Thursday, April 23, 2015

It's about time - April 22, 2015

As published in the White River Current - Thursday April 22, 2015

April Showers bring May Flowers.  I read that this phrase goes all the way back to the mid 16th century.  It seems that a poet and farmer named Thomas Tusser wrote the book “A Hundred Good Points of Husbandry” and in the April Section, the following poem was written:  “Sweet April showers do Spring May flowers.”  Does this simple two-line poem with obscure origins mean that April is the rainy season and May is the beginning of Spring and all the likely new flowers growing in the meadows?  Sure, why not?  Widely accepted, right?  So, is rain good?  Well, sometimes.  I remember another little two-line poem:  “Rain, rain, go away; come again another day.  So, sometimes spring showers may be troublesome – like when they cause a baseball game to be cancelled or when you get caught without an umbrella and get your clothes soaked.  Or, even worse, when the rain comes down in buckets and causes flooding.  When I was a boy, Spring floods were common.  This was a primary reason for the erection of the dams that help to keep our riverfront cities from being flooded.  As I recall, the last major flood in Calico Rock, when the river water was over the railroad tracks, was in 1951.  There have been a couple of occasions when the water covered a portion of highway 5 for a day or two, once in the early 80’s and again about 25 years later.  Video of the last flood, when a house was washed off its foundation and  floated downstream to be demolished when it hit the highway 5 bridge, made every national news channel.  You can still catch this video on YouTube (yes, that’s Peggy’s voice in the background).  But, spring showers are a wonderful thing – they help plants grow!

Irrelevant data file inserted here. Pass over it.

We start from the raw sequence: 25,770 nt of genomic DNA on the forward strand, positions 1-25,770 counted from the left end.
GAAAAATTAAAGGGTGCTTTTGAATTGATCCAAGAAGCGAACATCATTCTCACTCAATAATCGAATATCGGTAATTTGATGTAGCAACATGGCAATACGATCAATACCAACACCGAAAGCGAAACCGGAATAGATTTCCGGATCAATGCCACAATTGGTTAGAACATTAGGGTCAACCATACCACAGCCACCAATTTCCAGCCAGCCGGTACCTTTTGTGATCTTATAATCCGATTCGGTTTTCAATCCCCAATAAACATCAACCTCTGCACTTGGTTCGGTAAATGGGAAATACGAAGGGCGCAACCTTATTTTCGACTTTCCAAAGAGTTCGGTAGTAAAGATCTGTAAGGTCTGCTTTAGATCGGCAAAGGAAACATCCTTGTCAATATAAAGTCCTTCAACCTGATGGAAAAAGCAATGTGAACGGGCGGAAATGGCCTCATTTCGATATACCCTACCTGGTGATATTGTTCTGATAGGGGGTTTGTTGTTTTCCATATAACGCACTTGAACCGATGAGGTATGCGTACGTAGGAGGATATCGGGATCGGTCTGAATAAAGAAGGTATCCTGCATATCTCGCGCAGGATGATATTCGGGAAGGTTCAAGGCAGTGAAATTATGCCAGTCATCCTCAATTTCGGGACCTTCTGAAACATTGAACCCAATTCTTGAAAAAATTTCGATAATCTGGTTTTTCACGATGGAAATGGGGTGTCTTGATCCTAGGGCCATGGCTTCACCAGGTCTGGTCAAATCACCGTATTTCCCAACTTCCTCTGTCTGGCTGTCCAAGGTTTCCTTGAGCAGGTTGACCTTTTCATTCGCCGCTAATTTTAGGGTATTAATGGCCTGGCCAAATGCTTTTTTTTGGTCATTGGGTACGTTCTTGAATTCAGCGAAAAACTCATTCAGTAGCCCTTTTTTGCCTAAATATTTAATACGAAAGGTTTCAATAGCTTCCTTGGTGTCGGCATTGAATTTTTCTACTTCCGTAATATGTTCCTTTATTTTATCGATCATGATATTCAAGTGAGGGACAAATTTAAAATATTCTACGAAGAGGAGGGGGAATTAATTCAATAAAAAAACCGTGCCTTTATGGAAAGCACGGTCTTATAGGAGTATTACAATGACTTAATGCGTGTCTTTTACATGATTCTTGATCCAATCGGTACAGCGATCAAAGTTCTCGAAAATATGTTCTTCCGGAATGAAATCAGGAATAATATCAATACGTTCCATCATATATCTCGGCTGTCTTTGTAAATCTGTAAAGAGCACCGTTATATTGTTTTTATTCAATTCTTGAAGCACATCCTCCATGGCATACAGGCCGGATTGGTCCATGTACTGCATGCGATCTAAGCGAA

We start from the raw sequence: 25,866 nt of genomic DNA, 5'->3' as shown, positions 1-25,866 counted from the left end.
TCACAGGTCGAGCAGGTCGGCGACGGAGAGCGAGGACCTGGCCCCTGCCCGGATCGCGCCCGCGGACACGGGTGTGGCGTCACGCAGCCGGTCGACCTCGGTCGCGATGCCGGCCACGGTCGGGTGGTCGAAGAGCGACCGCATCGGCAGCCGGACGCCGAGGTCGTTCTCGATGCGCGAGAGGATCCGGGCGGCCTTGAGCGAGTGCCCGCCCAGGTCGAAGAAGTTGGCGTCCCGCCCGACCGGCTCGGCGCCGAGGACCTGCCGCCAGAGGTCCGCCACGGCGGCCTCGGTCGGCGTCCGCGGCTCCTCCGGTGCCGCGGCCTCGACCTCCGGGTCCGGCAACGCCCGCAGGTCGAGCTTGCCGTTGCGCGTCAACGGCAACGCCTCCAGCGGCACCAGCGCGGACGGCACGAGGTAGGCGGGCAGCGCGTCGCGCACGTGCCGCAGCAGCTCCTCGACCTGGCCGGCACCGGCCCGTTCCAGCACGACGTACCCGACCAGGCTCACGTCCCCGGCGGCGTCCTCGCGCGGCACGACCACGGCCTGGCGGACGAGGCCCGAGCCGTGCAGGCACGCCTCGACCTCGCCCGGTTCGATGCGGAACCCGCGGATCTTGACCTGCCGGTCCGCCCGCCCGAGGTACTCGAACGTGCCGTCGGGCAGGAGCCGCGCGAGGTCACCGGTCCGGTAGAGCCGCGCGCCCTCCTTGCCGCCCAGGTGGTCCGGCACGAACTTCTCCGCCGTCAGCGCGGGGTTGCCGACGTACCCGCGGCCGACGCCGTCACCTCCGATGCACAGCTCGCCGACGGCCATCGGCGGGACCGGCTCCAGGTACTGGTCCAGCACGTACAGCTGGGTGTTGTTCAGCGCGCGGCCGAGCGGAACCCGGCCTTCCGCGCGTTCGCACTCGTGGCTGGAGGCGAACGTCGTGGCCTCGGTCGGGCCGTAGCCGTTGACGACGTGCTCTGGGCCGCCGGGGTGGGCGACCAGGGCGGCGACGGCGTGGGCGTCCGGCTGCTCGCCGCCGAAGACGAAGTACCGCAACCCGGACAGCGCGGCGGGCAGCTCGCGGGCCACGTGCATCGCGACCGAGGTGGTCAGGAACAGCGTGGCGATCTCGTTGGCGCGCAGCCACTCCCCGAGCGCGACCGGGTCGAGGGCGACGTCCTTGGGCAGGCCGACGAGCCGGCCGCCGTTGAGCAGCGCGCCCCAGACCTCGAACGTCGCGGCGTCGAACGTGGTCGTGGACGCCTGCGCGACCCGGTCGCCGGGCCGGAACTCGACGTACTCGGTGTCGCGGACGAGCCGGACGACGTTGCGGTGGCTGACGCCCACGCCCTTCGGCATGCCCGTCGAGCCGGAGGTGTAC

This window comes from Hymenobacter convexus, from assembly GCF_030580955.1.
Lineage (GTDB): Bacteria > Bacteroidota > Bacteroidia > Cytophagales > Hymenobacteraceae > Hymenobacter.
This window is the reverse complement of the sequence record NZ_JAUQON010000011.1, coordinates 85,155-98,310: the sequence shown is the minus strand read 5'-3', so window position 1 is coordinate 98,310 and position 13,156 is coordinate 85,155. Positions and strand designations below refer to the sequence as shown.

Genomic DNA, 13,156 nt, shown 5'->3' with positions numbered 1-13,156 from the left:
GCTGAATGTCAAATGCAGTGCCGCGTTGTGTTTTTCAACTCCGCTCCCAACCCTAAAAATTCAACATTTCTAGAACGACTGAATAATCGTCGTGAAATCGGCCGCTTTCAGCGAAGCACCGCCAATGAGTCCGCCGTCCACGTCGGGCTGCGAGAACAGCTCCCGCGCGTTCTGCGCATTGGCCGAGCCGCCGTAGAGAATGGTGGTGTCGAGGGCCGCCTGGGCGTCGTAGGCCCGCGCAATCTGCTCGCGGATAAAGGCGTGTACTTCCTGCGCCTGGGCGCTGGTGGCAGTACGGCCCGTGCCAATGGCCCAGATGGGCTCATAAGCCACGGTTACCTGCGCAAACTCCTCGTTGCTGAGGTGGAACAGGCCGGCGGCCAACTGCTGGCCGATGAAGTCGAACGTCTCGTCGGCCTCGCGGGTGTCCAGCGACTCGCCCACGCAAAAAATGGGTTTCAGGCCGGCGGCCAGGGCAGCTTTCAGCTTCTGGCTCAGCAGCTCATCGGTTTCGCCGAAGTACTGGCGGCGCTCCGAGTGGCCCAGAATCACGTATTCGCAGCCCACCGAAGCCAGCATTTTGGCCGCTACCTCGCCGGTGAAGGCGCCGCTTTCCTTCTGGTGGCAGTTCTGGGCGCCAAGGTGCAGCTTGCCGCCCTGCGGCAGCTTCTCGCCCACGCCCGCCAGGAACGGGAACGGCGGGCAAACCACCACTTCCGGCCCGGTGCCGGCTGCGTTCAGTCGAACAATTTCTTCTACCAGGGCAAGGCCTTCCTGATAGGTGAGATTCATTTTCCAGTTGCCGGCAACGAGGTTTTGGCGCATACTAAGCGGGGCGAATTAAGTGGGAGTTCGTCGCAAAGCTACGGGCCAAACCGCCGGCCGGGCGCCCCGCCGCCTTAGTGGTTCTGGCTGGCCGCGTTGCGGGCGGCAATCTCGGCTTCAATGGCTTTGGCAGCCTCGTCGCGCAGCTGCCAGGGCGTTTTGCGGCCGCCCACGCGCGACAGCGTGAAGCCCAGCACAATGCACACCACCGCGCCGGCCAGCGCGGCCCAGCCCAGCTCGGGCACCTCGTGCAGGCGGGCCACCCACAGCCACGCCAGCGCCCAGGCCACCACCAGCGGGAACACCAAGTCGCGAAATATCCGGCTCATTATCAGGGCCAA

And, did you know that even lightning can help plants grow?  A flash of lightning gives off enough electric energy and heat to make oxygen and nitrogen combine into nitrates that mix with the rain to fertilize the plants.  Amazing how nature works.  Way back in the 1920’s, two enterprising song writers were inspired to write a song that was made famous by a popular singer of that era, Al Jolson.  The chorus of the song went like this:  Though April showers may come your way, They bring the flowers that bloom in May; And if it’s raining, have no regrets; Because, it isn’t raining rain, you know, it’s raining violets.  And when you see clouds upon the hill, You soon will see crowds of daffodils; So keep on looking for the bluebird, and listening for his song, Whenever April showers come along.  Give yourself a treat and listen to Al sing this wonderful little ditty on YouTube.  Better yet, check out the video, “The Jolson Story,” and listen to some of his other famous songs.  He was quite an entertainer, performing sometime in blackface.  This would be unheard of in these times.  I remember that one of his most requested numbers was “Mammy.”  From a kneeling position, he emotionally declared, I’d walk a million miles for one of your smiles, My Mammy.  They don’t write songs like that anymore (did I hear a “thank goodness”).  Well, things do change as well as likes and dislikes, varying from one person to another, from one age group to another, from country/rock to the golden oldies.  And, the seasons change, sometime dry, sometime wetter than normal.  Patience through the most unpleasant times, like April showers, will eventually lead to beauty, like May flowers.  Remember this on those rainy Spring days.  Speaking of time (we were, weren’t we), tomorrow, April 24th, is a huge day for you techies.  That is the day that the new Apple IWatch goes on sale.  Now I wouldn’t be surprised if many of you readers have already pre-ordered one of these marvels.  Shades of Dick Tracy!  I was a big fan of this comic strip detective when I was growing up.  That item on his left arm was his wrist-radio that he used to communicate with police headquarters.  Such fantasy, we thought.  Never happen, we said.  Well, it has, and all of you will want one.  It’s like having a miniature IPad on your wrist.  Want to send a message to someone?  You don’t need a querty keyboard, just speak the message and your watch will recognize your voice and type for you.  Take and send photos.  Listen to music.  Get phone calls.  Get maps.  Ask Siri a question.  And, of all things, you can even get the correct time of day.  

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